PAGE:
Neutering Rottweilers May Shorten Their Lifespan, Study Finds

Nevena Nacic
by Nevena Nacic

Increased lifespan is often cited as one of the main benefits of neutering a dog. But is that true? A recently published study found neutered Rottweilers may have a shorter lifespan than their intact counterparts.

Neutering is a commonly performed surgical procedure that prevents unwanted puppies, controls the pet population, and eliminates certain health problems in dogs. It offers significant health benefits, such as reduced risk of pyometra and mammary tumors in female dogs.

However, in recent years, concerns have been raised about the possible side effects of neutering. 

A recent study aimed to shed some light on this topic by comparing the lifespans of neutered and intact male and female Rottweilers. Scientists analyzed available clinical records of 3,085 intact and 4,100 neutered Rottweilers from July 1994 to June 2021. These records were collected by VetCompass Australia. 

The analysis provided surprising results. Scientists discovered that Rottweilers that were neutered before one year of age had a shortened lifespan of one-and-a-half years in males and one year in females when compared to intact Rottweilers. 

The analysis showed similar results for dogs neutered before the age of four-and-a-half years. 

Most other studies have found that neutering dogs increases their longevity but ours is the first that went against that,” said Dr. Caroline Joone, the study’s lead author and senior lecturer at James Cook University in theriogeneology. 

It was a bit of a shock when that wasn’t what we found,” Dr. Joone added. “We were fortunate with the data we had because we could determine when a dog was desexed and when they died.” 

Despite the study’s findings Dr. Joone strongly encourages owners to neuter their four-legged companions to prevent unwanted litters, as well as, serious health issues. 

There are serious consequences for not neutering a dog, such as the risk of life-threatening uterus infection known as pyometra, mammary tumors, and unwanted puppies,” Dr. Joone explained. 

At this time, it’s unclear whether there is an ideal age to neuter a Rottweiler that doesn’t influence their lifespan.

The study also highlighted several factors that could affect the lifespan of any dog, including nutrition, exercise, health care, genetic predispositions, and environmental factors.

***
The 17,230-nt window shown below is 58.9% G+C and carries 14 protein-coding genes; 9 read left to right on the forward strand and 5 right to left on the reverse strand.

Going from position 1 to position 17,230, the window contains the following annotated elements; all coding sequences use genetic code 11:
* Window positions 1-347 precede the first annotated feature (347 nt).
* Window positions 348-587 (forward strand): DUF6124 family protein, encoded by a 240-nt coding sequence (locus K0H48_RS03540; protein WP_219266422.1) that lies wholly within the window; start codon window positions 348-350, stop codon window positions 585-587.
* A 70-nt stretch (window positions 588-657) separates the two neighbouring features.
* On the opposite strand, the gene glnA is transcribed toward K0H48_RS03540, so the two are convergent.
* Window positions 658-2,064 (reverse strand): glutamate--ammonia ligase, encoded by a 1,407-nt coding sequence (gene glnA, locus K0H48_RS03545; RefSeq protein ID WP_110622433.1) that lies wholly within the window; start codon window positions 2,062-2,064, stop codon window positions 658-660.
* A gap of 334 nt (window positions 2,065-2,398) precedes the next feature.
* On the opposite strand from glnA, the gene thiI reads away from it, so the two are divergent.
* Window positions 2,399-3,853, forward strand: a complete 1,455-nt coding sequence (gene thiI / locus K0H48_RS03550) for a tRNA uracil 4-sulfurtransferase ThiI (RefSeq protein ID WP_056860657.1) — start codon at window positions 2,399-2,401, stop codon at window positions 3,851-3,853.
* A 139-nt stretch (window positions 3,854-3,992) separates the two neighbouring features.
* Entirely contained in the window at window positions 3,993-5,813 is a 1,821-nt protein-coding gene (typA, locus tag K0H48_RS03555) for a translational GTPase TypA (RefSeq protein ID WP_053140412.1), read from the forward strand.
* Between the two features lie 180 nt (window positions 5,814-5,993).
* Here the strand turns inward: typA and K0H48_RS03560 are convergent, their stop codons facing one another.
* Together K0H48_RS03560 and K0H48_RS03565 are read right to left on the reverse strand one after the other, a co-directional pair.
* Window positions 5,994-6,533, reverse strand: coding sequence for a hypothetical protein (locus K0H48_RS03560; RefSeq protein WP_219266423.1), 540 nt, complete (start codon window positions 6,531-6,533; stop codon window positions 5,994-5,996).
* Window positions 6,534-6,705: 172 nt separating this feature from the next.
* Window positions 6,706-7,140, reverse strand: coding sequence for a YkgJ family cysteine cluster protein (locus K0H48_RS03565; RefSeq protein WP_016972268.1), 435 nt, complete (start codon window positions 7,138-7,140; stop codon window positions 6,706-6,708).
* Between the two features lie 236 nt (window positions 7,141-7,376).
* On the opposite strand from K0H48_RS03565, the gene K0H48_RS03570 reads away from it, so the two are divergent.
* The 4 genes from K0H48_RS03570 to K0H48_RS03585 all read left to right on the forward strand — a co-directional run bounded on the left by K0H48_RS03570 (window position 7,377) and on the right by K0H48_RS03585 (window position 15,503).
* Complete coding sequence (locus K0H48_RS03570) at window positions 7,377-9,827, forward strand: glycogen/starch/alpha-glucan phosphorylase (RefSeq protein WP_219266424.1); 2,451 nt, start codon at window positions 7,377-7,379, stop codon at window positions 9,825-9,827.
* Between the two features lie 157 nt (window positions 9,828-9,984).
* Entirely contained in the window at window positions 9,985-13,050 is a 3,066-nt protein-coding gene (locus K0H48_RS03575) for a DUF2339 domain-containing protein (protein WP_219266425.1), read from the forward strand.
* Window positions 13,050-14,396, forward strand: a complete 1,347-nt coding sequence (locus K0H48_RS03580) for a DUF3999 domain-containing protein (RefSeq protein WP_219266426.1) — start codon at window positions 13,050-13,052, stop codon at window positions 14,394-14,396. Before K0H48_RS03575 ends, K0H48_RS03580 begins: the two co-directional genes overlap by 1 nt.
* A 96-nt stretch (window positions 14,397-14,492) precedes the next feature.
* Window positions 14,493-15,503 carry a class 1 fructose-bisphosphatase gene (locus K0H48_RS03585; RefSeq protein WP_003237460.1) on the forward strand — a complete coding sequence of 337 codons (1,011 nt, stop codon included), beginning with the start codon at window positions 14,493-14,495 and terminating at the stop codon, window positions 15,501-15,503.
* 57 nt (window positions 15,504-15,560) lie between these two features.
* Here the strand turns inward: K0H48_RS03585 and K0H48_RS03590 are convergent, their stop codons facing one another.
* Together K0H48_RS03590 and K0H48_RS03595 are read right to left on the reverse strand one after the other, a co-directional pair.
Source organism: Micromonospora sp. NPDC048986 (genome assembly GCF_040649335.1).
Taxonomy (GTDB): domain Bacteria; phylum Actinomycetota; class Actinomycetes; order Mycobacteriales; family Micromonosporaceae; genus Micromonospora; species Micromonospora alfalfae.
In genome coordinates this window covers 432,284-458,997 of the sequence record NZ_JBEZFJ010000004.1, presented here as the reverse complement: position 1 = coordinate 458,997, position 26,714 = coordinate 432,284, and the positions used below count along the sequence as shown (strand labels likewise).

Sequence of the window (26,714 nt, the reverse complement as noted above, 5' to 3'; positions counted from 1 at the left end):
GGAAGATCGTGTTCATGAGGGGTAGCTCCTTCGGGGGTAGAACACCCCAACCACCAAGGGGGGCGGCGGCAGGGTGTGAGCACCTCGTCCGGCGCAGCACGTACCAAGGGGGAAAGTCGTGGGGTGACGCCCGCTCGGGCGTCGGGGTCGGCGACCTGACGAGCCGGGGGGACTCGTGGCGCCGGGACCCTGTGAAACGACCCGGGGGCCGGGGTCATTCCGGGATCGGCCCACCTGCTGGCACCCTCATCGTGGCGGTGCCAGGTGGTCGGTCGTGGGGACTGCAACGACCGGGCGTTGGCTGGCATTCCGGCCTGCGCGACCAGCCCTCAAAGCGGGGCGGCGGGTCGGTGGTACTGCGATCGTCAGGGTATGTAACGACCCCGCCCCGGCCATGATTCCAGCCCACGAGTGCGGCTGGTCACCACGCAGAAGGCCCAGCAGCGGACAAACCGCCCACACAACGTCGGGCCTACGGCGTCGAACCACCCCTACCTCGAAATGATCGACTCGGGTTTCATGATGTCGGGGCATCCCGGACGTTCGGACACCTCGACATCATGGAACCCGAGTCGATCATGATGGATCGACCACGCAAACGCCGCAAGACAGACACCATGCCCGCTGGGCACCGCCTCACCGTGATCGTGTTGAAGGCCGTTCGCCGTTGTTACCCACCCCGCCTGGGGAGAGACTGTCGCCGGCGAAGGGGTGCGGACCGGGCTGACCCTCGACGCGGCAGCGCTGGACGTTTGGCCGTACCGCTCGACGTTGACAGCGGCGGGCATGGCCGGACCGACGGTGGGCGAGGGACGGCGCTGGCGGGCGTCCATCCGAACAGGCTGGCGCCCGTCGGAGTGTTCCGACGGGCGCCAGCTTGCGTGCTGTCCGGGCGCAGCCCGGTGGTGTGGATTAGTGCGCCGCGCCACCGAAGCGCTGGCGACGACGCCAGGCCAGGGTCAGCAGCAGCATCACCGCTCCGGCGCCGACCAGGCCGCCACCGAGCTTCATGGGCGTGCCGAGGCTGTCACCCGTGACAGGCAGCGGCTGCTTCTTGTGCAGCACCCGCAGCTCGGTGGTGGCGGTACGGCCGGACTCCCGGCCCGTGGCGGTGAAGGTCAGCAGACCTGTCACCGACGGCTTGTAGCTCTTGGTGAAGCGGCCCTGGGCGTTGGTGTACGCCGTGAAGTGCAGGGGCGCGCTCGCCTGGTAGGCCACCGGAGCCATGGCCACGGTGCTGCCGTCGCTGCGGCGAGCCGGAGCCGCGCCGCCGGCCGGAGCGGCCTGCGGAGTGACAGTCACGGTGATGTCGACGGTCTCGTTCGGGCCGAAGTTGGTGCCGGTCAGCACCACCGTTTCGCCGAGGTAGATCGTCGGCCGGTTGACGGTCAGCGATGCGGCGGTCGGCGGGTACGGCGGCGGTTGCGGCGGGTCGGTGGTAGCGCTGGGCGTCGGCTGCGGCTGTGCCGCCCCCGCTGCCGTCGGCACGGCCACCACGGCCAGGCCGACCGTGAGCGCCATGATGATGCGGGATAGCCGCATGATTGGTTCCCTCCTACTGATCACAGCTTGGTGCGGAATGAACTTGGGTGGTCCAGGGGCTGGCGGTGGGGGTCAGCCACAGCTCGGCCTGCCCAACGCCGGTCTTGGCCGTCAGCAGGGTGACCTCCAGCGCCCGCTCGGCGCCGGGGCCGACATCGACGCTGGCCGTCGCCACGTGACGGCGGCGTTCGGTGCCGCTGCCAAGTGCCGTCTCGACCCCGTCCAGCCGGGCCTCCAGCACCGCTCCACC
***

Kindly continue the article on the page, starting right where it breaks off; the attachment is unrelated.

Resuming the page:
These factors may be reduced by screening for genetic health conditions. Selecting healthy breeding pairs may also help reduce the occurrence of hereditary disorders and support longevity. 

Let’s not forget that overweight dogs have a shorter life span than lean dogs.

There’s a strong suspicion that the reduced lifespan is more to do with weight issues than the neutering itself, so I would encourage owners to go ahead and neuter their dog but make sure you keep it at a good, healthy weight.”

Dr. Joone explained that a balanced diet and regular exercise are essential for maintaining a healthy weight in neutered dogs.

Do these findings apply to all neutered dogs or just Rottweilers? Scientists aren’t sure yet but plan to extend their research to other popular breeds, such as golden retrievers and greyhounds, to determine whether these results are widely applicable. 

The role of weight gain post-neutering and other underlying causes of reduced lifespan in neutered dogs are worth investigating further. Additionally, this study also showed that the time of neutering a dog may affect its lifespan. 

Dogs are often neutered between six months and one year of age, but mounting evidence has suggested that this may not be the best time to neuter a dog. 

Based on this analysis, neutering Rottweilers early, especially before the age of one, reduces lifespan, highlighting the importance of determining the optimal neutering age. 

Join the PetGuide community. Get the latest pet news and product recommendations by subscribing to our newsletter here.

Nevena Nacic
Nevena Nacic

Nevena is a freelance writer and a proud mom of Teo, a 17-year-old poodle, and Bob, a rescued grey tabby cat. Since childhood, she had a habit of picking up strays and bringing them home (luckily, her parents didn't know how to say NO). When she's not writing for her fellow pet parents, Nevena can be found watching Teo sleep. To her defense, that's not as creepy as it sounds!

More by Nevena Nacic